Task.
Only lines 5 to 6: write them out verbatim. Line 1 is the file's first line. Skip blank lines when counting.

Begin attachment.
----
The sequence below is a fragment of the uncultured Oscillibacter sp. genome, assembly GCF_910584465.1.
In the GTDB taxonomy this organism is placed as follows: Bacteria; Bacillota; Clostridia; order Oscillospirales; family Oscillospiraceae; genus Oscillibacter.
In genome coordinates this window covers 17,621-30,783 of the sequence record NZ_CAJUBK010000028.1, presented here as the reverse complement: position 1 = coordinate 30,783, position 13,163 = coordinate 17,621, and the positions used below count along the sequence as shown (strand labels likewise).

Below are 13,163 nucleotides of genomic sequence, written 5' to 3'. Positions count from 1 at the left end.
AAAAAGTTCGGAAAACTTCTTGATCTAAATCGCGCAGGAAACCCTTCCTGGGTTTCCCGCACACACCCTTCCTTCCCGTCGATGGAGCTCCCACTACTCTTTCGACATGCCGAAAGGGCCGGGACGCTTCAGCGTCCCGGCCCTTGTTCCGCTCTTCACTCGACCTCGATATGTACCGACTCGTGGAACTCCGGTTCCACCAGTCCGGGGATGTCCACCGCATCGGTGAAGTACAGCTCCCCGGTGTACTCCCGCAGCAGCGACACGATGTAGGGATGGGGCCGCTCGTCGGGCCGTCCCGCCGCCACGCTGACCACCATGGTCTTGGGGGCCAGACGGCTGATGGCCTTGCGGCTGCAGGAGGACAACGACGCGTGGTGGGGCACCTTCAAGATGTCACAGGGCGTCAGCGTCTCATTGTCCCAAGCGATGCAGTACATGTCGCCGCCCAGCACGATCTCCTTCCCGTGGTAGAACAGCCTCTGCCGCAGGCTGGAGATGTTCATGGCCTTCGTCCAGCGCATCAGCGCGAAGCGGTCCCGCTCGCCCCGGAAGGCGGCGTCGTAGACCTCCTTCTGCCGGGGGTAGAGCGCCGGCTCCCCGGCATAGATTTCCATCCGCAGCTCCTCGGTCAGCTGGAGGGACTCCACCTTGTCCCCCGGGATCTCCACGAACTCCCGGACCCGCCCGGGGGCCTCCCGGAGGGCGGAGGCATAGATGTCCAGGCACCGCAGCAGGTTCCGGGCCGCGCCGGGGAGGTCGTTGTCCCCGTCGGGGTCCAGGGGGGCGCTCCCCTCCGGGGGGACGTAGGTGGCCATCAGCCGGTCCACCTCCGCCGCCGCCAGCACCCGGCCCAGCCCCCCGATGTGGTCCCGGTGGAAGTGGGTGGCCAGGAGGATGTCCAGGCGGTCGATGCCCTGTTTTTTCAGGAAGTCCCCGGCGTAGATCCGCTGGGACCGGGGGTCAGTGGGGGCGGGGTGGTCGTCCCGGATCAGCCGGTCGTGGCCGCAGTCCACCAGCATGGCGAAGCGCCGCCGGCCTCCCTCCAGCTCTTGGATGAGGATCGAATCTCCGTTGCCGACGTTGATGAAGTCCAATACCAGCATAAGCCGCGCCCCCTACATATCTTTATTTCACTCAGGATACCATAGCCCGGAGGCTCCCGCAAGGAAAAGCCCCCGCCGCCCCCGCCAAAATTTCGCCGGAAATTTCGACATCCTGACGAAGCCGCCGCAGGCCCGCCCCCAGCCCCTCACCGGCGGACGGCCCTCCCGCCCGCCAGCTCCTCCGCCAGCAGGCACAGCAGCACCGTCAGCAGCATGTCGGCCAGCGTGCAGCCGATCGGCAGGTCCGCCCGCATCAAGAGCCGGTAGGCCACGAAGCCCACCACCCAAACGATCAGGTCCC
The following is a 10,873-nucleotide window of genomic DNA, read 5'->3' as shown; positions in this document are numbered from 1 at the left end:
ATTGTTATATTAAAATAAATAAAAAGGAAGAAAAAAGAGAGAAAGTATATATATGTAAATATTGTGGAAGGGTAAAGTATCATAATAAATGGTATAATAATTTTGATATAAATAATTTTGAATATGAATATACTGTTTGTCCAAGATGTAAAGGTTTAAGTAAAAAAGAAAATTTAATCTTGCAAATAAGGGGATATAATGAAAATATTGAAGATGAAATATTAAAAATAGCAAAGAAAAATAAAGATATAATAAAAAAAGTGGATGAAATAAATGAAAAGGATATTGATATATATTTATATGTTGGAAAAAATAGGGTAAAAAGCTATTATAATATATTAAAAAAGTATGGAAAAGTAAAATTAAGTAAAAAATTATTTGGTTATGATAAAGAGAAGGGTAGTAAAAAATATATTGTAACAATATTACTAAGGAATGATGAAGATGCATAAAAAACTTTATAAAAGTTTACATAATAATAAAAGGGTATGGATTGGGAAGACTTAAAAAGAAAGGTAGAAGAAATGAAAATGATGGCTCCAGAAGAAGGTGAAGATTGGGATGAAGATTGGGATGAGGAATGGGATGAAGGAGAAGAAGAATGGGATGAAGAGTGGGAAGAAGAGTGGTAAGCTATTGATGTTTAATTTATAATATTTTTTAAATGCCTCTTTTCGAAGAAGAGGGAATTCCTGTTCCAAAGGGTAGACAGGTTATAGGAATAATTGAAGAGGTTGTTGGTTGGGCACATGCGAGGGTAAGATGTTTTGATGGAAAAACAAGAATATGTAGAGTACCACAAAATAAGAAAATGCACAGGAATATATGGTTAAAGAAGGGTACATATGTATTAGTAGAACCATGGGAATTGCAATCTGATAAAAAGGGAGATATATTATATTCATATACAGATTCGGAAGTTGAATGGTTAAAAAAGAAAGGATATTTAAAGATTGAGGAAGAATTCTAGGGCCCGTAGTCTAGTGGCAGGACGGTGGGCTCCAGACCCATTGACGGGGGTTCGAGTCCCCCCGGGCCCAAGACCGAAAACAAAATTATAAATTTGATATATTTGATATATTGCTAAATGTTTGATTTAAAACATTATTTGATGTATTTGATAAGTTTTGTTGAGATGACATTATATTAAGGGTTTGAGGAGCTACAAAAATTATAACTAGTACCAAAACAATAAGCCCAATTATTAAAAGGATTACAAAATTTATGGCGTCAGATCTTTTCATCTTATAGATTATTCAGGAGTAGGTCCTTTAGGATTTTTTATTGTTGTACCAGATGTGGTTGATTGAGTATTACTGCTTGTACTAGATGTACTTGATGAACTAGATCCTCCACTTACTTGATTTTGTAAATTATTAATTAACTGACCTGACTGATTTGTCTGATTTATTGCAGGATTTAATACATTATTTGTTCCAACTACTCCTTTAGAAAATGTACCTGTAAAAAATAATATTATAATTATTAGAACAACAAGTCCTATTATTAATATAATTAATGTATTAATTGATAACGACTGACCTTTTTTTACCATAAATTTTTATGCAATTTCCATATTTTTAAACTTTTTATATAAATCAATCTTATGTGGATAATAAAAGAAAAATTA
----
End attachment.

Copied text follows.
AAAAAGTTCGGAAAACTTCTTGATCTAAATCGCGCAGGAAACCCTTCCTGGGTTTCCCGCACACACCCTTCCTTCCCGTCGATGGAGCTCCCACTACTCTTTCGACATGCCGAAAGGGCCGGGACGCTTCAGCGTCCCGGCCCTTGTTCCGCTCTTCACTCGACCTCGATATGTACCGACTCGTGGAACTCCGGTTCCACCAGTCCGGGGATGTCCACCGCATCGGTGAAGTACAGCTCCCCGGTGTACTCCCGCAGCAGCGACACGATGTAGGGATGGGGCCGCTCGTCGGGCCGTCCCGCCGCCACGCTGACCACCATGGTCTTGGGGGCCAGACGGCTGATGGCCTTGCGGCTGCAGGAGGACAACGACGCGTGGTGGGGCACCTTCAAGATGTCACAGGGCGTCAGCGTCTCATTGTCCCAAGCGATGCAGTACATGTCGCCGCCCAGCACGATCTCCTTCCCGTGGTAGAACAGCCTCTGCCGCAGGCTGGAGATGTTCATGGCCTTCGTCCAGCGCATCAGCGCGAAGCGGTCCCGCTCGCCCCGGAAGGCGGCGTCGTAGACCTCCTTCTGCCGGGGGTAGAGCGCCGGCTCCCCGGCATAGATTTCCATCCGCAGCTCCTCGGTCAGCTGGAGGGACTCCACCTTGTCCCCCGGGATCTCCACGAACTCCCGGACCCGCCCGGGGGCCTCCCGGAGGGCGGAGGCATAGATGTCCAGGCACCGCAGCAGGTTCCGGGCCGCGCCGGGGAGGTCGTTGTCCCCGTCGGGGTCCAGGGGGGCGCTCCCCTCCGGGGGGACGTAGGTGGCCATCAGCCGGTCCACCTCCGCCGCCGCCAGCACCCGGCCCAGCCCCCCGATGTGGTCCCGGTGGAAGTGGGTGGCCAGGAGGATGTCCAGGCGGTCGATGCCCTGTTTTTTCAGGAAGTCCCCGGCGTAGATCCGCTGGGACCGGGGGTCAGTGGGGGCGGGGTGGTCGTCCCGGATCAGCCGGTCGTGGCCGCAGTCCACCAGCATGGCGAAGCGCCGCCGGCCTCCCTCCAGCTCTTGGATGAGGATCGAATCTCCGTTGCCGACGTTGATGAAGTCCAATACCAGCATAAGCCGCGCCCCCTACATATCTTTATTTCACTCAGGATACCATAGCCCGGAGGCTCCCGCAAGGAAAAGCCCCCGCCGCCCCCGCCAAAATTTCGCCGGAAATTTCGACATCCTGACGAAGCCGCCGCAGGCCCGCCCCCAGCCCCTCACCGGCGGACGGCCCTCCCGCCCGCCAGCTCCTCCGCCAGCAGGCACAGCAGCACCGTCAGCAGCATGTCGGCCAGCGTGCAGCCGATCGGCAGGTCCGCCCGCATCAAGAGCCGGTAGGCCACGAAGCCCACCACCCAAACGATCAGGTCCC
The following is a 10,873-nucleotide window of genomic DNA, read 5'->3' as shown; positions in this document are numbered from 1 at the left end: